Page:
5: Ask your friends and family for feedback
If it’s your first try, then ask the people around you what they think about your video CV.
If they’re good friends and your video resume stinks, they’re going to tell you; on the other hand, if your video CV is decent, they’ll support you or provide constructive feedback.
6: Where to post it
Both YouTube and Vimeo offer excellent access and insights to viewers, giving you full access to cool stats and important metrics that can help you hone your productions.
Of course, other platforms with big audiences such as Facebook, Instagram, Snapchat, LinkedIn and Twitter also enable for the same. It’s never been easier to get your video content out there and to speak to your audience in a rich and engaging way.
7: Target your content
Like every other means of communication out there, think about the audience you are trying to reach. Just as you wouldn’t have a generic CV for roles you would apply for, the same applies to your 2-minute video CV.
Be specific, make an impact.
Tag your video for the job you’re looking for, think about what recruiters would google when looking for someone like you, and be a little creative with your naming processes.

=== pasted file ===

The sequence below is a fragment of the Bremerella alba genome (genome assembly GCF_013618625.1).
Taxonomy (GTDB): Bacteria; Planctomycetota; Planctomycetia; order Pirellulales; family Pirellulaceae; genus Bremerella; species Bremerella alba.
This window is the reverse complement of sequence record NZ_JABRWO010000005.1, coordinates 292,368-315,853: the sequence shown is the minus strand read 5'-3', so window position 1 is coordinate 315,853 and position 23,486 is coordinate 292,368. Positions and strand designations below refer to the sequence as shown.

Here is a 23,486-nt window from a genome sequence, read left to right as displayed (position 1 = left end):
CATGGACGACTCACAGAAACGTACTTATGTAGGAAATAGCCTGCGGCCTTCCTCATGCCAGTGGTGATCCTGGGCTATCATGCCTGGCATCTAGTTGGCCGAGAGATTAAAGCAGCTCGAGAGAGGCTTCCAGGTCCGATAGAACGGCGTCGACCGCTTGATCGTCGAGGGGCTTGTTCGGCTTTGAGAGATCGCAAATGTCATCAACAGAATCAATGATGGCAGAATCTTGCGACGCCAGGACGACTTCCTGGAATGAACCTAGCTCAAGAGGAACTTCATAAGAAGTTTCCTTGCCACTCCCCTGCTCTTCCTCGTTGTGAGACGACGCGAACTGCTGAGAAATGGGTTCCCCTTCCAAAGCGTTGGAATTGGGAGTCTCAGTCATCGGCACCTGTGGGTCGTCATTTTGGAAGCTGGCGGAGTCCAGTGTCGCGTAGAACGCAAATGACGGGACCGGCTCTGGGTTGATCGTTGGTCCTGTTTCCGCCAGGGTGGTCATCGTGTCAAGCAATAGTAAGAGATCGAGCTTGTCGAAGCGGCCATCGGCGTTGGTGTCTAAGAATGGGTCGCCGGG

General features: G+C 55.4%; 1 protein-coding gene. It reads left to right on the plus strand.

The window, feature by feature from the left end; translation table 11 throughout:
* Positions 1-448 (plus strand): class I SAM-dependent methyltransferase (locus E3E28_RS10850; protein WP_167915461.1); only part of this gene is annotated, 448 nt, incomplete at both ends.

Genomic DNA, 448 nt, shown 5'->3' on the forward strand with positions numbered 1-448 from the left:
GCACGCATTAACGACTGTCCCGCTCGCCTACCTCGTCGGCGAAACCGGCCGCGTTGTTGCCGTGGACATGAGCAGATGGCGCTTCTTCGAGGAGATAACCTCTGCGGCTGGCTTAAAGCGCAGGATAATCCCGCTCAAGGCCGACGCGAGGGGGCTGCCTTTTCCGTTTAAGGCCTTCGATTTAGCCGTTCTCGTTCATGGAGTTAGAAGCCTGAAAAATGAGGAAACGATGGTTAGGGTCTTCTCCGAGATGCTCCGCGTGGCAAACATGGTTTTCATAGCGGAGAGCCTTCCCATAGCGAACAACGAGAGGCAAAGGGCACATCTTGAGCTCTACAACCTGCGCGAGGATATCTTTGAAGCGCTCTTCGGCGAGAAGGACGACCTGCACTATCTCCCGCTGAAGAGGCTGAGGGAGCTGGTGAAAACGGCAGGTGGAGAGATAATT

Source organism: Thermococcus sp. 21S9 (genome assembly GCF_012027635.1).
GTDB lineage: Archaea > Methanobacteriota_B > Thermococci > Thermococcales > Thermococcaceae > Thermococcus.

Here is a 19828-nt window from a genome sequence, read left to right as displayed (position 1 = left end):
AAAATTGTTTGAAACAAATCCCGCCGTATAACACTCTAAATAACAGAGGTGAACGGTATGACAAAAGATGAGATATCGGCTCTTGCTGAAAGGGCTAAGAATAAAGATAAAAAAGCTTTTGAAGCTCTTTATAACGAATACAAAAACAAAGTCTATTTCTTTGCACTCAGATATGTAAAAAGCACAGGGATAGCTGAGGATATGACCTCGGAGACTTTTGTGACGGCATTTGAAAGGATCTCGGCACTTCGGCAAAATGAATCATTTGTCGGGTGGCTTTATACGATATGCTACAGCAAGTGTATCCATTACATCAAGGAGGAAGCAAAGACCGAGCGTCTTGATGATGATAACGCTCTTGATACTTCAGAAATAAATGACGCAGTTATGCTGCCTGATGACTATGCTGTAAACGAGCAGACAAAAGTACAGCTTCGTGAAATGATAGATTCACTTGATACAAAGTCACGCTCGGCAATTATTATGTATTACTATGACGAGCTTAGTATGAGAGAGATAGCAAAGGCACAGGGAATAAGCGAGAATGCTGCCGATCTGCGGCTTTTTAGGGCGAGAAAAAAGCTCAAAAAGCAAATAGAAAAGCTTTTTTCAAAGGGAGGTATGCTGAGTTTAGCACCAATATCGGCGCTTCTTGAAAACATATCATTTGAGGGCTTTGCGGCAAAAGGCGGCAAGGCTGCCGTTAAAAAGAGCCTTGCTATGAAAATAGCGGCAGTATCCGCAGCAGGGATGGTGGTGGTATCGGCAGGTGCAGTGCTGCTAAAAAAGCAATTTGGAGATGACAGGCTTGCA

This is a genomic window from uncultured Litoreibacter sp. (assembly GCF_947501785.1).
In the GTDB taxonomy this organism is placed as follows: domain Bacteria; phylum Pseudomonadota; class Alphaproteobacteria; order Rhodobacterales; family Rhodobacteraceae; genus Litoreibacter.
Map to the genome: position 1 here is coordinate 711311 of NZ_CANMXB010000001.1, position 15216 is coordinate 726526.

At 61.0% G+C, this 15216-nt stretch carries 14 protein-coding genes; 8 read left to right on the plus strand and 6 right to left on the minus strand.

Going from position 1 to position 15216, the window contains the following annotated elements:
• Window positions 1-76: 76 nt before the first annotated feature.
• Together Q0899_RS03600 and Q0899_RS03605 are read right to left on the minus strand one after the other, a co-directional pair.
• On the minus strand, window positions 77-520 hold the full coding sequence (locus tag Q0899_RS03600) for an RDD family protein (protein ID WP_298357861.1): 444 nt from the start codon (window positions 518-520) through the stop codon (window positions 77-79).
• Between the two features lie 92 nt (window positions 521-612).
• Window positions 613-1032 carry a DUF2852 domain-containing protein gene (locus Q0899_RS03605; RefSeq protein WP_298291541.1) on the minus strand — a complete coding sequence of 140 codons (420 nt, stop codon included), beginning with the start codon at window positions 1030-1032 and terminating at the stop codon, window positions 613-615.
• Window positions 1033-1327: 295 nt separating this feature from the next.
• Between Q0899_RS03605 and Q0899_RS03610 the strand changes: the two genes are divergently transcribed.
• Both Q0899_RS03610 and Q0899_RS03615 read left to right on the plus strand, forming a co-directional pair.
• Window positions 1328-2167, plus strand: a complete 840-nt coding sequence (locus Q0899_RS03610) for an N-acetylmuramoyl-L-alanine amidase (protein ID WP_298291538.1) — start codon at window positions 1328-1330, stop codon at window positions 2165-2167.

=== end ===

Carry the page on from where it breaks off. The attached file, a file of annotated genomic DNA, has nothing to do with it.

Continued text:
If, for example, you are applying for a role as a recruitment consultant in Kent, then weave the relevant terms into your accompanying copy and name your piece appropriately; something like Recruitment Consultant Based In Kent Seeks New Exciting Challenge will work well in this case.
When choosing the video cover image, select a still that stands out and shows you in your best light.
Don’t leave it to chance!
8: Get it out there
Once you’re happy with the video resume you’ve created, don’t just sit back on your laurels, expecting the phone to ring or your inbox to fill up. Get help from your friends and network to spread the word out there.
Share your video CV’s URL on Twitter, upload some snapshot on Instagram, plug it on your Facebook & LinkedIn profiles along with some pieces of content explaining what you are looking for. In particular, LinkedIn is a great platform to find jobs and connections.
If you have a blog, put it up there and ensure the page is optimised to the best SEO practices.
Then share, share and share!
9: Stalk your prey
If you have an idea of the types of companies you’re interested in working for, then seek them out and follow them before you create your video. Find out who the key players are, use social media to find work opportunities and connect with them and do a little ego massaging beforehand.
Like, re-tweet and follow their stuff. If it looks like they have a free-for-all Facebook approach, then friend them. If they have a blog, then subscribe to their content, read and share their stuff.
The world works better for relationships and introductions, and we tend to want to help those who support our causes and have shared interests and aspirations.
There’s really no harm in making the most of this, provided you don’t do it like a dumb ass.